What are the Most Common High Blood Pressure Symptoms?

High blood pressure, also known as hypertension, is the condition in which the blood exerts a large amount of force on the arteries, either because it is being pumped at an abnormally high rate, because the arteries are narrowed, or both. This condition can lead to a range of serious complications, including heart attack, stroke, or aneurism. In certain individuals, one or more high blood pressure symptom such as dizziness or irregular heartbeat may present themselves. More often, however, high blood pressure symptoms are nonexistent, leading some health experts to deem the condition a “silent killer.” Due to this lack of tangible symptoms, it is important to have blood pressure monitored regularly and to strive for a heart-healthy lifestyle.

Those high blood pressure symptoms that do occasionally present themselves may include an irregular or pounding heartbeat, chest pain, headache, strained vision, disorientation, dizziness, and labored breathing. In most cases, such symptoms appear only when the blood pressure is extremely high. The symptoms may thus be a signal that a major and potentially fatal complication, such as a stroke or a heart attack, is impending. Therefore an individual experiencing any of these symptoms should consult a physician immediately.

One of the most alarming facts about hypertension is that in a great many cases, high blood pressure symptoms are nearly or completely nonexistent. This lack of symptoms has led many health experts to label high blood pressure a “silent killer.” As this label suggests, high blood pressure often proves fatal to its sufferers, who fail to seek treatment for the condition in a timely manner because they are unaware that they have it.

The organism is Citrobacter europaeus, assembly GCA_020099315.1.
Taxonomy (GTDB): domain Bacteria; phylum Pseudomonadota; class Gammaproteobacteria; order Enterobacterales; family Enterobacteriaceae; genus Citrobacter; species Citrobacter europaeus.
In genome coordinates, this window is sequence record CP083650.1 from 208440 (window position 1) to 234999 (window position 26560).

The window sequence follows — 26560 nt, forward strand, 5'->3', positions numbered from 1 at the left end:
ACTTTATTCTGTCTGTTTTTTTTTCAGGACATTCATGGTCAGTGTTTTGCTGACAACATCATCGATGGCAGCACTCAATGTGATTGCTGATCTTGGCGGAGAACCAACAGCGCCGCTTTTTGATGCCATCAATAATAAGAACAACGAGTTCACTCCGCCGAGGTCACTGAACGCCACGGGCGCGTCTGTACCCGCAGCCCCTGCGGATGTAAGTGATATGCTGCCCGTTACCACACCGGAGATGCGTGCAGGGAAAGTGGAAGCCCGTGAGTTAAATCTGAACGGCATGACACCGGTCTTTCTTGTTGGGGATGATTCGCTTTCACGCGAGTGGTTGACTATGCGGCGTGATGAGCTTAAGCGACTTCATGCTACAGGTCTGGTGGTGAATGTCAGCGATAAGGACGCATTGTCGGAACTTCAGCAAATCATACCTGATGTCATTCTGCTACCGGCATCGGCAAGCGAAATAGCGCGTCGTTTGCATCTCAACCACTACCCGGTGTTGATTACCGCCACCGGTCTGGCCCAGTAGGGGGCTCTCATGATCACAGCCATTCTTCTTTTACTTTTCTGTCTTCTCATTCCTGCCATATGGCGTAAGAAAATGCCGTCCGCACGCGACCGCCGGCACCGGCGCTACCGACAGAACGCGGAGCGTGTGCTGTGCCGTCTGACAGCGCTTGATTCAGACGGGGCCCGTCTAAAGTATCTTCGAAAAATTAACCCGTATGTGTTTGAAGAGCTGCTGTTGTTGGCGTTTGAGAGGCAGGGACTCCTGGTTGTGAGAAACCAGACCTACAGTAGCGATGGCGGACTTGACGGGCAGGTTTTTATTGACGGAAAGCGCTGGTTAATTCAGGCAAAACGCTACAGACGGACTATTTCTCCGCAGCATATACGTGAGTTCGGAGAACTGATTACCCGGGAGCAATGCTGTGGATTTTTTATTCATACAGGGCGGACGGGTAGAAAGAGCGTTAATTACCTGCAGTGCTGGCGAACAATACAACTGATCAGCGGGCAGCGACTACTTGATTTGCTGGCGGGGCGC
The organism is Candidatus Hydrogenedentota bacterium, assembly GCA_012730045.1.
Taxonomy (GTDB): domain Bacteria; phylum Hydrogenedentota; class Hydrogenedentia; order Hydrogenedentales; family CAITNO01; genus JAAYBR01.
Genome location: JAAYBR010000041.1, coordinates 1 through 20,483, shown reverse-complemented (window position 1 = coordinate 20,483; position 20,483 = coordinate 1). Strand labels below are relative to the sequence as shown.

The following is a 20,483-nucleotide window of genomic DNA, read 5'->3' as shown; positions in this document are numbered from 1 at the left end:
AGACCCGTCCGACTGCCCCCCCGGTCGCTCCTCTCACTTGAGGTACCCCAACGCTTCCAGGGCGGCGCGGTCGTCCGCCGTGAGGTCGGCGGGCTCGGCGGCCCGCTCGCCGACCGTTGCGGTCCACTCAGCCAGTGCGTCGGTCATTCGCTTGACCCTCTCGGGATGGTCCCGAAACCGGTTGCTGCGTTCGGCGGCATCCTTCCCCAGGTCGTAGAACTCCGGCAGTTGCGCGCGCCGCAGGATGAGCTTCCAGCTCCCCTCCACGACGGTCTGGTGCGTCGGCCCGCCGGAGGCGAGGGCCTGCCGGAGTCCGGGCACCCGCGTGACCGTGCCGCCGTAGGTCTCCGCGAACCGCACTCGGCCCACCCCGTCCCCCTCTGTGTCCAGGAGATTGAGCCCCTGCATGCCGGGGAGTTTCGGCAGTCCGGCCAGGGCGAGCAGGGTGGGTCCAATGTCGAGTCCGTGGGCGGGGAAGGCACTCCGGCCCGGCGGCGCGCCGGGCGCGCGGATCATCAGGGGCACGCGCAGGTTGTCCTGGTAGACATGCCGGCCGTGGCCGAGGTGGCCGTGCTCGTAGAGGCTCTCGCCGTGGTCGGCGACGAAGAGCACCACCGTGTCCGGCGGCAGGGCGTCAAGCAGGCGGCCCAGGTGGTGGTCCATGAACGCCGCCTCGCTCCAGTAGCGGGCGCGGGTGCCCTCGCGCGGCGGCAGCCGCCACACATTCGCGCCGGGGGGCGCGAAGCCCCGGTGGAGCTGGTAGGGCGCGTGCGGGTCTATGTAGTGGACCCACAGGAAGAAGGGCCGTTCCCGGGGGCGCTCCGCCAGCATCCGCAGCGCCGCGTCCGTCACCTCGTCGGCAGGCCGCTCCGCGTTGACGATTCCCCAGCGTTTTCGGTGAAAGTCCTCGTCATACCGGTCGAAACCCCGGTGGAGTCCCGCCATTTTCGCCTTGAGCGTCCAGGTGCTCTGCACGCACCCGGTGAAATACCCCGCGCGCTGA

Due to this lack of symptoms, individuals must remain vigilant about maintaining a healthy blood pressure in order to help prevent the many complications that can arise from hypertension. The blood pressure should be checked by a physician every two years at minimum. Middle-aged and elderly persons may wish to consider more frequent readings, however.

An individual can also make a number of lifestyle changes which can lower his risk of developing high blood pressure, or at least improve his blood pressure levels. He can, for instance, quit using tobacco products and limit his sodium intake and alcohol consumption. In addition, he can lose weight if necessary, and can also strive to increase the amount of time he spends exercising while eliminating unneeded stressors from his daily life.


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Post 1

I have a digital monitor that cuffs on my upper left arm, but it squeezes so tight that it inflates past 200 and it hurts badly while leaving red marks on my arm and often leaves me bruised? Is it possible for me to place cuff on my left forearm and get an accurate reading from that area?

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